COP26 and the Student Voice

With all eyes on Glasgow these past two weeks, citizens around the world are sitting and waiting for the political leaders and financial giants to come together and form a plan to tackle climate change.

With all eyes on Glasgow these past two weeks, citizens around the world are sitting and waiting for the political leaders and financial giants to come together and form a plan to tackle climate change.  

The conference has seen inspiring speeches from the likes of David Attenborough (1), who urged world leaders to recapture billions of tonnes of carbon from the air and create a new industrial revolution powered by sustainable innovations, and Mia Mottley – the Prime Minister of Barbados, (2) who reminded world leaders that allowing over 2°C of global warming would be a death sentence to those most vulnerable to the changing climate. Idris Elba spoke about the devastating impact climate change would have on food production (3), and Barack Obama stated that the progress being made is still falling short to address the climate crisis (4).  

And while the leaders debate and negotiate on pressing issues such as halting deforestation and shifting away from fossil fuels to cleaner energy, we, the citizens, must not become complacent, or lured into a false sense of security that the desired outcome for the climate crisis is being achieved. As plainly seen by Australia refusing to join the pledge to phase out coal power (Morton,2021) and Indonesia, home to the world's third largest rainforest, already U-turning on its commitment to end deforestation due to the negative impact it’ll have on the country’s development (Llewellyn, 2021).  

So, in this crucial time of action, citizens must continue to be at the forefront of social change, pushing and pressuring governments to create the political changes needed to meet the challenges. Barack Obama said, ‘The most important energy from this movement is coming from young people’ and he’s correct, in our lifetimes we have seen, time and time again, blatant inaction to deal with climate change and we are now the generation who will inherit this problem.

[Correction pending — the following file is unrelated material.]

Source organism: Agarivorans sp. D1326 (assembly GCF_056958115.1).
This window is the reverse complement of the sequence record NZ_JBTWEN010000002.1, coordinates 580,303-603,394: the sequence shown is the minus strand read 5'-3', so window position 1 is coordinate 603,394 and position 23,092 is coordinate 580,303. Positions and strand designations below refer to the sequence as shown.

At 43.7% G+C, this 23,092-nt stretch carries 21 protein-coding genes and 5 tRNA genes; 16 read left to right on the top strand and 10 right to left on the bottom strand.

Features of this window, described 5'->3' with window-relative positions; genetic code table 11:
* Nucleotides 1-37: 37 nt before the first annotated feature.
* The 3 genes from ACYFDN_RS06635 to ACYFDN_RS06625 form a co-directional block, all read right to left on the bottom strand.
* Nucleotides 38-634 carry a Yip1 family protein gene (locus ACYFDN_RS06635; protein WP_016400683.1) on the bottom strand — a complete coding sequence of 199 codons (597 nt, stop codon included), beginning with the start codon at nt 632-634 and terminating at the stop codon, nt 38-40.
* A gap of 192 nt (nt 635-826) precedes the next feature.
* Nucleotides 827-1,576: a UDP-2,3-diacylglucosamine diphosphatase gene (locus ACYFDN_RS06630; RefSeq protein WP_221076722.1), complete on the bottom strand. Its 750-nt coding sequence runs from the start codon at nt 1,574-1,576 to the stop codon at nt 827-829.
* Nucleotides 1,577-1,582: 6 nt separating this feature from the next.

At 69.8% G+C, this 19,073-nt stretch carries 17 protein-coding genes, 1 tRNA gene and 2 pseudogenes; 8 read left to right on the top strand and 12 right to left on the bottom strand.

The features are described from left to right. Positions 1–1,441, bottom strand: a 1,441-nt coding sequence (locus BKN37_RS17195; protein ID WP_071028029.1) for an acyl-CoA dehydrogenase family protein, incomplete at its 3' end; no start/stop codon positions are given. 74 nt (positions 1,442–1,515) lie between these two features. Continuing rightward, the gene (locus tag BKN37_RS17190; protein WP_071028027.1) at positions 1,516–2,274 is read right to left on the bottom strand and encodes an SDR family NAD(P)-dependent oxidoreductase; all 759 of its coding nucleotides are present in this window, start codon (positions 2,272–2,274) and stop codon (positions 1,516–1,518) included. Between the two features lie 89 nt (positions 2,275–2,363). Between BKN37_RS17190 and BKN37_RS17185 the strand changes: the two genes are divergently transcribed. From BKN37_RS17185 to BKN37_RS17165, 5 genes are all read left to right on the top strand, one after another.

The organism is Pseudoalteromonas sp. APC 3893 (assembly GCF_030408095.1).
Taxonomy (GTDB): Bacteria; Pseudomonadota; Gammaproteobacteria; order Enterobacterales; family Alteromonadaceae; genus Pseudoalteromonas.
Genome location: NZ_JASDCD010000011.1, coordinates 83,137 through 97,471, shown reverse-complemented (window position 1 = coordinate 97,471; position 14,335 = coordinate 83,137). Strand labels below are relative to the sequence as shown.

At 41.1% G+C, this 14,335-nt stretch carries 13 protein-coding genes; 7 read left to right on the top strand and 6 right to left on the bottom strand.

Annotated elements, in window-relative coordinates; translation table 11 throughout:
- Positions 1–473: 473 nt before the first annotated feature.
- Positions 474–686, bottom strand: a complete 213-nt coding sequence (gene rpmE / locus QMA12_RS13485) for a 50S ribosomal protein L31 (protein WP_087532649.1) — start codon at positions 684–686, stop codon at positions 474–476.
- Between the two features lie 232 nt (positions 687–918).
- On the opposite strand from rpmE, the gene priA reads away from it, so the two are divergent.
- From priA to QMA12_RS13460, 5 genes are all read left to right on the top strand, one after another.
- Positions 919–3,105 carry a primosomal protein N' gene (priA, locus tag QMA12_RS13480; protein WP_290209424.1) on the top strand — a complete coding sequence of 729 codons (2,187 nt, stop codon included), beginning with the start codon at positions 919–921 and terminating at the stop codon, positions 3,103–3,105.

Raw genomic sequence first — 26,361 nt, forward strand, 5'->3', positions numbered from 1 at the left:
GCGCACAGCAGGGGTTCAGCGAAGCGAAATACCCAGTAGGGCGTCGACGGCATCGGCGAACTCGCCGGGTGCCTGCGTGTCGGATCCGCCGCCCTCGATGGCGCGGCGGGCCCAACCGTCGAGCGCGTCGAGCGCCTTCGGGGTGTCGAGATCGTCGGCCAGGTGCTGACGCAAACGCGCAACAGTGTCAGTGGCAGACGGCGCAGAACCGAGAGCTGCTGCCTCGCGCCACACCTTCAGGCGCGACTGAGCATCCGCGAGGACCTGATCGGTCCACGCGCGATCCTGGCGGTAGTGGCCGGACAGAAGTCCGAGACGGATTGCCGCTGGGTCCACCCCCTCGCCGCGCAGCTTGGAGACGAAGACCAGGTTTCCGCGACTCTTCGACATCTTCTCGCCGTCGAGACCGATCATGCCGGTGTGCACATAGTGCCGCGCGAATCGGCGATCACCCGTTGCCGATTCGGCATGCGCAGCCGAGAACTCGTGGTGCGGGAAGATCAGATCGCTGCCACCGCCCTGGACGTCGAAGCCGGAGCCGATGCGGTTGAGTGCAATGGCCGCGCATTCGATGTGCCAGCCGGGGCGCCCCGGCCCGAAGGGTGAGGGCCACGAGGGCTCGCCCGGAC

Students are in a perfect position to strengthen and deepen the climate movement through our political voting habits, consumerist buying behaviours and daily lived experience. Every day students have the power to contribute positively to the climate movement, through small actions such as choosing to purchase from ethical and sustainable companies and avoiding those who have negative effects on the environment. Educating the people around us; family members, friends, and colleagues, who are indifferent or disagree with the climate movement. And importantly by choosing to lead lifestyles that contribute the lowest amount of CO2, choosing alternative modes of transport such as cycling (or Voi-ing), reducing the amount of meat we are eating each week, turning off electrics and lights when not in use, doing full loads of laundry and taking shorter showers. We can choose to be more mindful about waste, simple actions such as buying products not in plastic packaging and reducing the amount of food we waste will contribute to reducing our carbon footprints.  

By aligning our behaviours to our intent on protecting the planet, by putting climate activism into our daily lived experiences, we are making a statement to the political leaders that we need change.  

  1. David Attenborough  https://www.youtube.com/watch?v=qjq4VWdZhq8 
  2. Mia Mottley https://www.youtube.com/watch?v=PN6THYZ4ngM 
  3. Idris Elba https://www.youtube.com/watch?v=xSEDGmP5y30 
  4. Barack Obama https://www.youtube.com/watch?v=69EMd4csZRY 

Llewllyn, A. (2021) Hot Air: Scepticism over Indonesia’s COP26 deforestation pledges Available from: https://www.aljazeera.com/news/2021/11/9/hot-air-scepticism-over-indonesias-cop26-deforestation-pledges [Accessed 11 Nov 2021] 

Morton, A. (2021) Australian government refuses to join 40 nations phasing out coal, saying it wont ‘wipe out industries’ Available from: https://www.theguardian.com/environment/2021/nov/05/australia-refuses-to-join-40-nations-phasing-out-coal-as-angus-taylor-says-coalition-wont-wipe-out-industries [Accessed 11 Nov 2021]